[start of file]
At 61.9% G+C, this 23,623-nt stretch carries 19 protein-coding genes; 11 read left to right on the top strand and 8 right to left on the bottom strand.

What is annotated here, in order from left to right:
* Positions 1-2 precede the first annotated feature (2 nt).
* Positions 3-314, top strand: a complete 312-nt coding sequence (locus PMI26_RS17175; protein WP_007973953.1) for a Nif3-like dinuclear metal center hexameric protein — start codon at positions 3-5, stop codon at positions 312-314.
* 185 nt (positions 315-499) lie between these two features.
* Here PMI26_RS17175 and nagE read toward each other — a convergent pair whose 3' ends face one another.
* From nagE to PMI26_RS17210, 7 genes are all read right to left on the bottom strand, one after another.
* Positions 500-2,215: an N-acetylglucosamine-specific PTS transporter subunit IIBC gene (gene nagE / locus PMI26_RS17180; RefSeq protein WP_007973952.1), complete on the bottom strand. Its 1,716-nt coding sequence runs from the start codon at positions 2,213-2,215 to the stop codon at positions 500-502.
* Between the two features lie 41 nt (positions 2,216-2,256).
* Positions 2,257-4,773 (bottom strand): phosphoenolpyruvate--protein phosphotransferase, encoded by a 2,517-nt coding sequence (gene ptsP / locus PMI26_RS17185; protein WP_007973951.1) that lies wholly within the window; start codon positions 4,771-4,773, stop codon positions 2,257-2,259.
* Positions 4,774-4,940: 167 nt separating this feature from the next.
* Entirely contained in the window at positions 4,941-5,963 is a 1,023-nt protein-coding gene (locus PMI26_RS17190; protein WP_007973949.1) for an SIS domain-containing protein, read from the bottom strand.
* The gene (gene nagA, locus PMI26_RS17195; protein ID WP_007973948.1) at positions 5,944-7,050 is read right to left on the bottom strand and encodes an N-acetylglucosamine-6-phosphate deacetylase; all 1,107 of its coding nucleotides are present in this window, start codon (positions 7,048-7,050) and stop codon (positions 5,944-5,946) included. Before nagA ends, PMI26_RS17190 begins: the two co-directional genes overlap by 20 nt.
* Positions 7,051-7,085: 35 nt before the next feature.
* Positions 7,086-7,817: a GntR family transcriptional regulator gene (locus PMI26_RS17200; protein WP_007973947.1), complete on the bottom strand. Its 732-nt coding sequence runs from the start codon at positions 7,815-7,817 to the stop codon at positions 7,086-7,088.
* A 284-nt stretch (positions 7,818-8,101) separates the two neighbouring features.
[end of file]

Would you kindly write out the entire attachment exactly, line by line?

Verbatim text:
At 61.9% G+C, this 23,623-nt stretch carries 19 protein-coding genes; 11 read left to right on the top strand and 8 right to left on the bottom strand.

What is annotated here, in order from left to right:
* Positions 1-2 precede the first annotated feature (2 nt).
* Positions 3-314, top strand: a complete 312-nt coding sequence (locus PMI26_RS17175; protein WP_007973953.1) for a Nif3-like dinuclear metal center hexameric protein — start codon at positions 3-5, stop codon at positions 312-314.
* 185 nt (positions 315-499) lie between these two features.
* Here PMI26_RS17175 and nagE read toward each other — a convergent pair whose 3' ends face one another.
* From nagE to PMI26_RS17210, 7 genes are all read right to left on the bottom strand, one after another.
* Positions 500-2,215: an N-acetylglucosamine-specific PTS transporter subunit IIBC gene (gene nagE / locus PMI26_RS17180; RefSeq protein WP_007973952.1), complete on the bottom strand. Its 1,716-nt coding sequence runs from the start codon at positions 2,213-2,215 to the stop codon at positions 500-502.
* Between the two features lie 41 nt (positions 2,216-2,256).
* Positions 2,257-4,773 (bottom strand): phosphoenolpyruvate--protein phosphotransferase, encoded by a 2,517-nt coding sequence (gene ptsP / locus PMI26_RS17185; protein WP_007973951.1) that lies wholly within the window; start codon positions 4,771-4,773, stop codon positions 2,257-2,259.
* Positions 4,774-4,940: 167 nt separating this feature from the next.
* Entirely contained in the window at positions 4,941-5,963 is a 1,023-nt protein-coding gene (locus PMI26_RS17190; protein WP_007973949.1) for an SIS domain-containing protein, read from the bottom strand.
* The gene (gene nagA, locus PMI26_RS17195; protein ID WP_007973948.1) at positions 5,944-7,050 is read right to left on the bottom strand and encodes an N-acetylglucosamine-6-phosphate deacetylase; all 1,107 of its coding nucleotides are present in this window, start codon (positions 7,048-7,050) and stop codon (positions 5,944-5,946) included. Before nagA ends, PMI26_RS17190 begins: the two co-directional genes overlap by 20 nt.
* Positions 7,051-7,085: 35 nt before the next feature.
* Positions 7,086-7,817: a GntR family transcriptional regulator gene (locus PMI26_RS17200; protein WP_007973947.1), complete on the bottom strand. Its 732-nt coding sequence runs from the start codon at positions 7,815-7,817 to the stop codon at positions 7,086-7,088.
* A 284-nt stretch (positions 7,818-8,101) separates the two neighbouring features.